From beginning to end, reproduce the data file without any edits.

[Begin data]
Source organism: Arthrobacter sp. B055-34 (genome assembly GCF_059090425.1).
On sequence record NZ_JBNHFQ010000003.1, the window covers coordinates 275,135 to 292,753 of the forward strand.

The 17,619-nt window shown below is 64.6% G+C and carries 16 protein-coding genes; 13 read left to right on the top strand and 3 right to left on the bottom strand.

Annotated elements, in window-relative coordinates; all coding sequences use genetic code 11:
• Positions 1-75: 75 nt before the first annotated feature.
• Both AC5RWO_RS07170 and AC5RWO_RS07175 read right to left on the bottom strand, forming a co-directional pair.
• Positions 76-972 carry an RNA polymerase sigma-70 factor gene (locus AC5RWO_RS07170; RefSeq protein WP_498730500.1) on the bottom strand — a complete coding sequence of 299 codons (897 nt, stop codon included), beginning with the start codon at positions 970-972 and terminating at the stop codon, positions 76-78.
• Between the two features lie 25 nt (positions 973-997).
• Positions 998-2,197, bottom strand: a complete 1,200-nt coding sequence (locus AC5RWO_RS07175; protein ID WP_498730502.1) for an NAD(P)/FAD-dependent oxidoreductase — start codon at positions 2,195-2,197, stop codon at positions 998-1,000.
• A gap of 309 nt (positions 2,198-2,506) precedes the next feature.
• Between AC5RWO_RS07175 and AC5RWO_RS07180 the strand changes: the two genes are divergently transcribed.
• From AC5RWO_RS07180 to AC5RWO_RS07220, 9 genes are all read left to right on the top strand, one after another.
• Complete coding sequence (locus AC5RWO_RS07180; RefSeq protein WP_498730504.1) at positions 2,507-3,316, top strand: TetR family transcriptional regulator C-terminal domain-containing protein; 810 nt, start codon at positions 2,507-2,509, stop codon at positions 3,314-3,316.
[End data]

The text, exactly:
Source organism: Arthrobacter sp. B055-34 (genome assembly GCF_059090425.1).
On sequence record NZ_JBNHFQ010000003.1, the window covers coordinates 275,135 to 292,753 of the forward strand.

The 17,619-nt window shown below is 64.6% G+C and carries 16 protein-coding genes; 13 read left to right on the top strand and 3 right to left on the bottom strand.

Annotated elements, in window-relative coordinates; all coding sequences use genetic code 11:
• Positions 1-75: 75 nt before the first annotated feature.
• Both AC5RWO_RS07170 and AC5RWO_RS07175 read right to left on the bottom strand, forming a co-directional pair.
• Positions 76-972 carry an RNA polymerase sigma-70 factor gene (locus AC5RWO_RS07170; RefSeq protein WP_498730500.1) on the bottom strand — a complete coding sequence of 299 codons (897 nt, stop codon included), beginning with the start codon at positions 970-972 and terminating at the stop codon, positions 76-78.
• Between the two features lie 25 nt (positions 973-997).
• Positions 998-2,197, bottom strand: a complete 1,200-nt coding sequence (locus AC5RWO_RS07175; protein ID WP_498730502.1) for an NAD(P)/FAD-dependent oxidoreductase — start codon at positions 2,195-2,197, stop codon at positions 998-1,000.
• A gap of 309 nt (positions 2,198-2,506) precedes the next feature.
• Between AC5RWO_RS07175 and AC5RWO_RS07180 the strand changes: the two genes are divergently transcribed.
• From AC5RWO_RS07180 to AC5RWO_RS07220, 9 genes are all read left to right on the top strand, one after another.
• Complete coding sequence (locus AC5RWO_RS07180; RefSeq protein WP_498730504.1) at positions 2,507-3,316, top strand: TetR family transcriptional regulator C-terminal domain-containing protein; 810 nt, start codon at positions 2,507-2,509, stop codon at positions 3,314-3,316.